A blog such as this is no place for political comment, but here’s an observation…
A major part of the recent government spending review and austerity measures has revolved around efficiency. This is almost inevitable at a time when action is required to cut a record deficit, and the coalition sits in fine balance between providing good news to the voting masses, and risking double dip recession. It would be too tempting (and perhaps unwise) to pass up the opportunity to swing an axe in the direction of inefficiency, after all, it allows the new regime to score points off the old (“what were they thinking”) while simultaneously having some positive numbers to talk about.
But, clucks John Humphries, the sums you’re talking about are minuscule against the scale of the task at hand. Even then, your numbers seem optimistic and these are one time savings, we need long term solutions. All may be true, but nevertheless, however many £billions it turns out to save, these are surely the most efficiently gained £billions the spending review will have to offer. They are right to seize them immediately, right to trumpet the success of the saving, perhaps even to shame the government they inherited the inefficiencies from.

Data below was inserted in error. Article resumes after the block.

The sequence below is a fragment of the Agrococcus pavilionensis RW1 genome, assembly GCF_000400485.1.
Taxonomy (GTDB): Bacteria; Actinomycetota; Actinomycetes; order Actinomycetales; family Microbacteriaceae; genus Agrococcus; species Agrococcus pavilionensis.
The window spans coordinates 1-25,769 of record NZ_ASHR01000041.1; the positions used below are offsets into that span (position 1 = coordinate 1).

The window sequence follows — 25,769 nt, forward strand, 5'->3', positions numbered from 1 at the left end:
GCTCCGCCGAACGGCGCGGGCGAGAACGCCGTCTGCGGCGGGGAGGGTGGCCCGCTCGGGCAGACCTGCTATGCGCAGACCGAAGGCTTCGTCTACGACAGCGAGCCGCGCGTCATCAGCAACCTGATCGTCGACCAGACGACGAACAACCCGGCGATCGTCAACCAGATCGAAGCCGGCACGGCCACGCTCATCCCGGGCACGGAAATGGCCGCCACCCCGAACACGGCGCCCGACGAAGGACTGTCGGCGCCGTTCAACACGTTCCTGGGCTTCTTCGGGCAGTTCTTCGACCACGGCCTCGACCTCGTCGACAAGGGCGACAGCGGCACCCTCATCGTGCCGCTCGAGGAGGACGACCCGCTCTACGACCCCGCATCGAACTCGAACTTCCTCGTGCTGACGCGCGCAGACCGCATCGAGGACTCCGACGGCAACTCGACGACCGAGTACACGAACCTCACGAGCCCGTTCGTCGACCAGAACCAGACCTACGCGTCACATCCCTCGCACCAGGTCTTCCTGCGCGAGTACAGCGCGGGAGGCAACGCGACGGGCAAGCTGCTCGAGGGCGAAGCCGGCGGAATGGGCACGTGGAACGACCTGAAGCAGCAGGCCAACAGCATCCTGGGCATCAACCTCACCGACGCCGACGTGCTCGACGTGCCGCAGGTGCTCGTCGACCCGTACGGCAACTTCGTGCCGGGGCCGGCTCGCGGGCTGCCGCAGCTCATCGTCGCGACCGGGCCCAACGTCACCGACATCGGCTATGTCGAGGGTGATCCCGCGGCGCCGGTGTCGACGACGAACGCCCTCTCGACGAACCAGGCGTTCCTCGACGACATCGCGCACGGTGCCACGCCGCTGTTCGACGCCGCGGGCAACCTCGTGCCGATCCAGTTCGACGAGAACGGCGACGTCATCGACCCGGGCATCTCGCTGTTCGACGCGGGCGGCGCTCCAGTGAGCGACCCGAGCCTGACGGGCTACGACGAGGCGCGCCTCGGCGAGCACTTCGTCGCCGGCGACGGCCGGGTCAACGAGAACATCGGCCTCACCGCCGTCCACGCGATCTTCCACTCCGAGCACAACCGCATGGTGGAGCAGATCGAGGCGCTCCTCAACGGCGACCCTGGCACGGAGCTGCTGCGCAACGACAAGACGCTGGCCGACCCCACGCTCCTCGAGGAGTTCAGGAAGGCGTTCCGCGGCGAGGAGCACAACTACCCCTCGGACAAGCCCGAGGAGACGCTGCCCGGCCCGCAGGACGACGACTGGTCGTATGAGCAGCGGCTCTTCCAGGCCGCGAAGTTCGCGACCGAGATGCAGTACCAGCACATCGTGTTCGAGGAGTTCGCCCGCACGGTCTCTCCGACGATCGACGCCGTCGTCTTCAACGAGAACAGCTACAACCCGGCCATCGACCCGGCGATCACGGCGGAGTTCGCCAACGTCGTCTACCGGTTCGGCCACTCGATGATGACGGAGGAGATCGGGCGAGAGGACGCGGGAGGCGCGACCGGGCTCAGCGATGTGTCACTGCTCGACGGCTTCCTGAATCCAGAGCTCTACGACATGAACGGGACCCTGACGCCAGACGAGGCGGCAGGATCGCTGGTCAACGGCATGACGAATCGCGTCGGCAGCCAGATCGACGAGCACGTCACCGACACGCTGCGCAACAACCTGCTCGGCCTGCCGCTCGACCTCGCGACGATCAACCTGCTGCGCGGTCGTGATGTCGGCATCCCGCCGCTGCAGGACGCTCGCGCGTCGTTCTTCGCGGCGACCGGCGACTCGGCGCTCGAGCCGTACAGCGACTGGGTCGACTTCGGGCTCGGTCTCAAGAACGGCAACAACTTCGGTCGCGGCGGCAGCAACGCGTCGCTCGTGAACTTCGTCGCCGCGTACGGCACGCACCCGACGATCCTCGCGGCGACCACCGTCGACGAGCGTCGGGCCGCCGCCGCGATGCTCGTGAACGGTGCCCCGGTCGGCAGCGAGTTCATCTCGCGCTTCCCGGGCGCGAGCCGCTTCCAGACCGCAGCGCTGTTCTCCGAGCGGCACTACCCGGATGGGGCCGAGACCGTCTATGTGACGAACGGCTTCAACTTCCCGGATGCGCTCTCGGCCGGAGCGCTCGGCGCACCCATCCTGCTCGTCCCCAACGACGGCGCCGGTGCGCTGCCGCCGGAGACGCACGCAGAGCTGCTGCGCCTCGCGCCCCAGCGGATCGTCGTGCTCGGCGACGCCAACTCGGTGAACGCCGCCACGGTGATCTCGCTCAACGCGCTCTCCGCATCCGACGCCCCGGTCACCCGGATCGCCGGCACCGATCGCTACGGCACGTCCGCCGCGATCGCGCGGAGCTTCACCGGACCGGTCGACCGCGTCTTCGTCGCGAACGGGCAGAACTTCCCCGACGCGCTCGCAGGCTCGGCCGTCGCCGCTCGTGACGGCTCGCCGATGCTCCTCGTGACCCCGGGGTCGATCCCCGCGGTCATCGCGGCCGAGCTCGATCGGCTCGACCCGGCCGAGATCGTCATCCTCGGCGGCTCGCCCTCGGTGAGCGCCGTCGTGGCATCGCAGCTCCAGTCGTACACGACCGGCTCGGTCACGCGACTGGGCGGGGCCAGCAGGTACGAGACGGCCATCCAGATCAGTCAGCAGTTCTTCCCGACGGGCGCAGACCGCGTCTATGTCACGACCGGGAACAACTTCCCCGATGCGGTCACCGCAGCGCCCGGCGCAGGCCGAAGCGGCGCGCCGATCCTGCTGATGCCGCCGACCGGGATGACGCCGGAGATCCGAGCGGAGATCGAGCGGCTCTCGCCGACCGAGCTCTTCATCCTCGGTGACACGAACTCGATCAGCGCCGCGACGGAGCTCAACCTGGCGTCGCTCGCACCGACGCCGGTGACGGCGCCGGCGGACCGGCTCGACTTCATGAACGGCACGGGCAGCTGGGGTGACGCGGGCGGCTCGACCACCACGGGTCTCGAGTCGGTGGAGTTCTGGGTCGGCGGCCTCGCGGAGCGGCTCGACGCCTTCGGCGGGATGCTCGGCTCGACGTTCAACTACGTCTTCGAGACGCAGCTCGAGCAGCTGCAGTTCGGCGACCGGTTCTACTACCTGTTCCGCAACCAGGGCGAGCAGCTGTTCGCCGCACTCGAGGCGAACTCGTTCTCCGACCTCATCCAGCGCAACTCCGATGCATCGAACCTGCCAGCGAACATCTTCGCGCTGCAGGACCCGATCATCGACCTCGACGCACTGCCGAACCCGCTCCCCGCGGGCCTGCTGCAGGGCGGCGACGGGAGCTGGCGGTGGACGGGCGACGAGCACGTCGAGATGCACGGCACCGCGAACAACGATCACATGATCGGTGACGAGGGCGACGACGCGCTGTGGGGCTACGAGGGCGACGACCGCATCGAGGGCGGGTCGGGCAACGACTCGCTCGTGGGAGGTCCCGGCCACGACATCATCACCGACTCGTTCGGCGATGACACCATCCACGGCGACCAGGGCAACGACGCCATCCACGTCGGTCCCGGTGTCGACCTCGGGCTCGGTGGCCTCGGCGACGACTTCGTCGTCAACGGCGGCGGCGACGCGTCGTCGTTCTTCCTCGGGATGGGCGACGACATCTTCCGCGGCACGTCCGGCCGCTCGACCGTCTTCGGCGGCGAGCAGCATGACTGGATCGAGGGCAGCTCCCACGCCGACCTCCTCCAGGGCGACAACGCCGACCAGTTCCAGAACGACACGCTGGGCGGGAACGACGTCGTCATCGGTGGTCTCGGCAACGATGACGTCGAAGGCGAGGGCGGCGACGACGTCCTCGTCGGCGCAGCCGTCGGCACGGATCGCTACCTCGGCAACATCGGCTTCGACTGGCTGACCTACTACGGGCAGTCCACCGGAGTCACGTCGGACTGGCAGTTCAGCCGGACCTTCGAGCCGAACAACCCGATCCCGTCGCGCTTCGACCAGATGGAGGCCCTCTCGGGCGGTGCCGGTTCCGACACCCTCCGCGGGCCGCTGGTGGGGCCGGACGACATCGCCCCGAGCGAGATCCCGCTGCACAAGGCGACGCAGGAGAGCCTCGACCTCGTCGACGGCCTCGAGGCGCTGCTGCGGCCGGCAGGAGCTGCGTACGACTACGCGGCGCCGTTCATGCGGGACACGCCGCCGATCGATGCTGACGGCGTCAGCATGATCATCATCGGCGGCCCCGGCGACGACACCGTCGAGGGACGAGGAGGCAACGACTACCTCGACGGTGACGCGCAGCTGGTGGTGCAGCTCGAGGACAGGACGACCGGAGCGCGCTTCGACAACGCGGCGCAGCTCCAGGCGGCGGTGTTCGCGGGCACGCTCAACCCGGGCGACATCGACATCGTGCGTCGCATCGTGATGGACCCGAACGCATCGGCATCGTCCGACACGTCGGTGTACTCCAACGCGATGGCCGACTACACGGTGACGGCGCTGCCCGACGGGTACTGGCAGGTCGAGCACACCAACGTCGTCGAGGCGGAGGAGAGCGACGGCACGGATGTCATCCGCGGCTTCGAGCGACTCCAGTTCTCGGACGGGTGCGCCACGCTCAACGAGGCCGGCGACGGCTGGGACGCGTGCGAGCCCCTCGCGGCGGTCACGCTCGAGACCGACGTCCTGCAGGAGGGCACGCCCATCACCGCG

And there lies the lesson to us all. Let’s not forget when we are against the ropes that before we embark on a daring project to triple our sales volumes or shrink headcount by 20%, let’s first take time to look again for the waste that can be cut, the things we can that no one will miss.
Here’s an anecdote to demonstrate the point. Many moons ago we were working as part of the Operational Research division of British Airways. There was a large scale project underway to identify and cut day-to-day inefficiencies and save costs. There were some big wins coming from the project, but one of the most obvious came from someone outside of the analytic community, a member of the ground crew. His proposition was simple, “why don’t we stop buying tax discs for the vehicles that are on the runway?”. He observed that these vehicles (used for driving luggage around, refueling aircraft, etc…) were never driven on a public carriageway, and yet, all carried tax discs.
I truly doubt whether any amount of applied analytical thinking from the Operational Research community would have identified that opportunity. Sometimes all you have to do is open your eyes.